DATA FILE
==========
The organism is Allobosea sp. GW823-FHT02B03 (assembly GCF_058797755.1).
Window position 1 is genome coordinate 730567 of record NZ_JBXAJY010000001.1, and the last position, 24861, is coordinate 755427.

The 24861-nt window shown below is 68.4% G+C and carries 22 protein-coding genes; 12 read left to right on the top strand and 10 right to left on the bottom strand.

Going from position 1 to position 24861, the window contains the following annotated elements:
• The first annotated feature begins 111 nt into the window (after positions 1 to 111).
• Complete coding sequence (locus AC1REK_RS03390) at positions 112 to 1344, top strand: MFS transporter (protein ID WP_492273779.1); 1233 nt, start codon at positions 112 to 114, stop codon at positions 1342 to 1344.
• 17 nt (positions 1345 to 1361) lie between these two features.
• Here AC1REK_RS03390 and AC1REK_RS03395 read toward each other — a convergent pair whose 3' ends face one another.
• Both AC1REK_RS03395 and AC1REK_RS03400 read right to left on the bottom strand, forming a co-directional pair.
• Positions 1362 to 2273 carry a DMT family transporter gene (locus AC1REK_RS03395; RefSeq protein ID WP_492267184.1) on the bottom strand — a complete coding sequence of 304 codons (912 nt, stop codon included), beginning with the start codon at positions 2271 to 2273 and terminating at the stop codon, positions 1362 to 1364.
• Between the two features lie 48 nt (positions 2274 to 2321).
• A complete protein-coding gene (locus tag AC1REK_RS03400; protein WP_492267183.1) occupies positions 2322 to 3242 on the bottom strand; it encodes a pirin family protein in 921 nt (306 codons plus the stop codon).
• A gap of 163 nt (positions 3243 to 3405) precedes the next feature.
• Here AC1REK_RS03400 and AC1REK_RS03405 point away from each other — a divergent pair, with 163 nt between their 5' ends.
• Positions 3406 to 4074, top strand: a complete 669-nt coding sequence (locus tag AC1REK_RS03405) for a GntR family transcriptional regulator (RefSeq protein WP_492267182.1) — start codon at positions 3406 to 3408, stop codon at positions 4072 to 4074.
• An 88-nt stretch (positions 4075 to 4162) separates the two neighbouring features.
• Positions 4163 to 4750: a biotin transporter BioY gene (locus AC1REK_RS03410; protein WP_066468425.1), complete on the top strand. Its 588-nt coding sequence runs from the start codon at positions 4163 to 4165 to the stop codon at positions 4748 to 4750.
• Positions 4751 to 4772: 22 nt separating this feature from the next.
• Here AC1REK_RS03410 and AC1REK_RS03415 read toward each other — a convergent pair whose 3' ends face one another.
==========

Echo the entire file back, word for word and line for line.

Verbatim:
The organism is Allobosea sp. GW823-FHT02B03 (assembly GCF_058797755.1).
Window position 1 is genome coordinate 730567 of record NZ_JBXAJY010000001.1, and the last position, 24861, is coordinate 755427.

The 24861-nt window shown below is 68.4% G+C and carries 22 protein-coding genes; 12 read left to right on the top strand and 10 right to left on the bottom strand.

Going from position 1 to position 24861, the window contains the following annotated elements:
• The first annotated feature begins 111 nt into the window (after positions 1 to 111).
• Complete coding sequence (locus AC1REK_RS03390) at positions 112 to 1344, top strand: MFS transporter (protein ID WP_492273779.1); 1233 nt, start codon at positions 112 to 114, stop codon at positions 1342 to 1344.
• 17 nt (positions 1345 to 1361) lie between these two features.
• Here AC1REK_RS03390 and AC1REK_RS03395 read toward each other — a convergent pair whose 3' ends face one another.
• Both AC1REK_RS03395 and AC1REK_RS03400 read right to left on the bottom strand, forming a co-directional pair.
• Positions 1362 to 2273 carry a DMT family transporter gene (locus AC1REK_RS03395; RefSeq protein ID WP_492267184.1) on the bottom strand — a complete coding sequence of 304 codons (912 nt, stop codon included), beginning with the start codon at positions 2271 to 2273 and terminating at the stop codon, positions 1362 to 1364.
• Between the two features lie 48 nt (positions 2274 to 2321).
• A complete protein-coding gene (locus tag AC1REK_RS03400; protein WP_492267183.1) occupies positions 2322 to 3242 on the bottom strand; it encodes a pirin family protein in 921 nt (306 codons plus the stop codon).
• A gap of 163 nt (positions 3243 to 3405) precedes the next feature.
• Here AC1REK_RS03400 and AC1REK_RS03405 point away from each other — a divergent pair, with 163 nt between their 5' ends.
• Positions 3406 to 4074, top strand: a complete 669-nt coding sequence (locus tag AC1REK_RS03405) for a GntR family transcriptional regulator (RefSeq protein WP_492267182.1) — start codon at positions 3406 to 3408, stop codon at positions 4072 to 4074.
• An 88-nt stretch (positions 4075 to 4162) separates the two neighbouring features.
• Positions 4163 to 4750: a biotin transporter BioY gene (locus AC1REK_RS03410; protein WP_066468425.1), complete on the top strand. Its 588-nt coding sequence runs from the start codon at positions 4163 to 4165 to the stop codon at positions 4748 to 4750.
• Positions 4751 to 4772: 22 nt separating this feature from the next.
• Here AC1REK_RS03410 and AC1REK_RS03415 read toward each other — a convergent pair whose 3' ends face one another.